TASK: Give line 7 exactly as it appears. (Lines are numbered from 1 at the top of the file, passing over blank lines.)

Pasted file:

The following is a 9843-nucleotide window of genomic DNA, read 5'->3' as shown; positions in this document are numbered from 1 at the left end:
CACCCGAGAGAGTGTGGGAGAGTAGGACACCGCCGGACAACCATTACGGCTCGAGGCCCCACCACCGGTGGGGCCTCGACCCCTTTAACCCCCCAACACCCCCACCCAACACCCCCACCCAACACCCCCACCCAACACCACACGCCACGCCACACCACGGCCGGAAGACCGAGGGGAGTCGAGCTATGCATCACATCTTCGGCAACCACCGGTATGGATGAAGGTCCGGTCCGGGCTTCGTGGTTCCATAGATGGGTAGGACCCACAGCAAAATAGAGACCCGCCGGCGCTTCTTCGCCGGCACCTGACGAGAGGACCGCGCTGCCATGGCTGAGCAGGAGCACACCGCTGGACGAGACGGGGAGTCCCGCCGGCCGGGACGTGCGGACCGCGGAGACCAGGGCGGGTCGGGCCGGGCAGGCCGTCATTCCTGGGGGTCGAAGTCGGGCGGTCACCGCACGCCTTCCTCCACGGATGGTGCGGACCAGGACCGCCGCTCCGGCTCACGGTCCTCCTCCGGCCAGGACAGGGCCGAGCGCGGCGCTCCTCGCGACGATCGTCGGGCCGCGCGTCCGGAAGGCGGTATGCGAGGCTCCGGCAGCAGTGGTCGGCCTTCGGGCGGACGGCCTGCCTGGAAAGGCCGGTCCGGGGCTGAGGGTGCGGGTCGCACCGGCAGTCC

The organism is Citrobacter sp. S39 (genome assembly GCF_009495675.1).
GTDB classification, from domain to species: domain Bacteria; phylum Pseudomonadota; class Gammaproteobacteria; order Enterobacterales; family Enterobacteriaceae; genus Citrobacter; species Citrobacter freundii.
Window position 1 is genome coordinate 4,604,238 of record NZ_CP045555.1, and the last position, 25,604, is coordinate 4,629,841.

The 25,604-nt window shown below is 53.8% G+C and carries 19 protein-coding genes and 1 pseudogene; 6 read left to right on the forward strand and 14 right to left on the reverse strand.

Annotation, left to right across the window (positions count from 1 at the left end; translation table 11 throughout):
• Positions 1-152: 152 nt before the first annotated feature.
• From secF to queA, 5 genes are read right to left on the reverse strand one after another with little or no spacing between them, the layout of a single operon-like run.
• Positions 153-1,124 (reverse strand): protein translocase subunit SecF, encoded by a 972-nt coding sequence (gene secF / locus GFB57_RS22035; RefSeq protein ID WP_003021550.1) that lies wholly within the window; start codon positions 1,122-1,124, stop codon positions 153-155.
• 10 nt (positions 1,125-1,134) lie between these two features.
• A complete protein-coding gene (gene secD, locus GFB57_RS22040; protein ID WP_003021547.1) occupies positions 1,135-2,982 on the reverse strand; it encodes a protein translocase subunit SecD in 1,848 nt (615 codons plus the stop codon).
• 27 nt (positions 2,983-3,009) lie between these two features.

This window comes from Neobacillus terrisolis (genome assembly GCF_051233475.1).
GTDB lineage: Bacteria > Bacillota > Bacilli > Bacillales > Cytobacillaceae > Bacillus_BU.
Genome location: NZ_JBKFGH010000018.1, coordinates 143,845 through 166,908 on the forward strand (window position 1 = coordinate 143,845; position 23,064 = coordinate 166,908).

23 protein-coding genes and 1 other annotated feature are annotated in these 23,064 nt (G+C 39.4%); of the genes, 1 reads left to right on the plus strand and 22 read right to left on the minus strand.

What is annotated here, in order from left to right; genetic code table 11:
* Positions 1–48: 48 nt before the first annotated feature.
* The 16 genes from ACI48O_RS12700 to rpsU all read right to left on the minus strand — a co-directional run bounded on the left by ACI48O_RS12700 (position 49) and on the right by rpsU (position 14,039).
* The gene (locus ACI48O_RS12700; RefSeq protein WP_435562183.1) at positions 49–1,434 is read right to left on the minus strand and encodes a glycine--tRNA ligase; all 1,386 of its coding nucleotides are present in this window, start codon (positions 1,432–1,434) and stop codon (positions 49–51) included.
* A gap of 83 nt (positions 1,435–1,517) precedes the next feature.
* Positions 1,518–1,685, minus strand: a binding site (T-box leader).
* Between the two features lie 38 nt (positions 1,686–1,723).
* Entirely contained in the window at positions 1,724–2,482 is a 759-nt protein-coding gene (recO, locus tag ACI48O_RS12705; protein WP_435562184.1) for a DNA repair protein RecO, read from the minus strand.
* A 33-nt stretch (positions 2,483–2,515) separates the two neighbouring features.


Annotation, left to right across the window (positions count from 1 at the left end; translation table 11 throughout):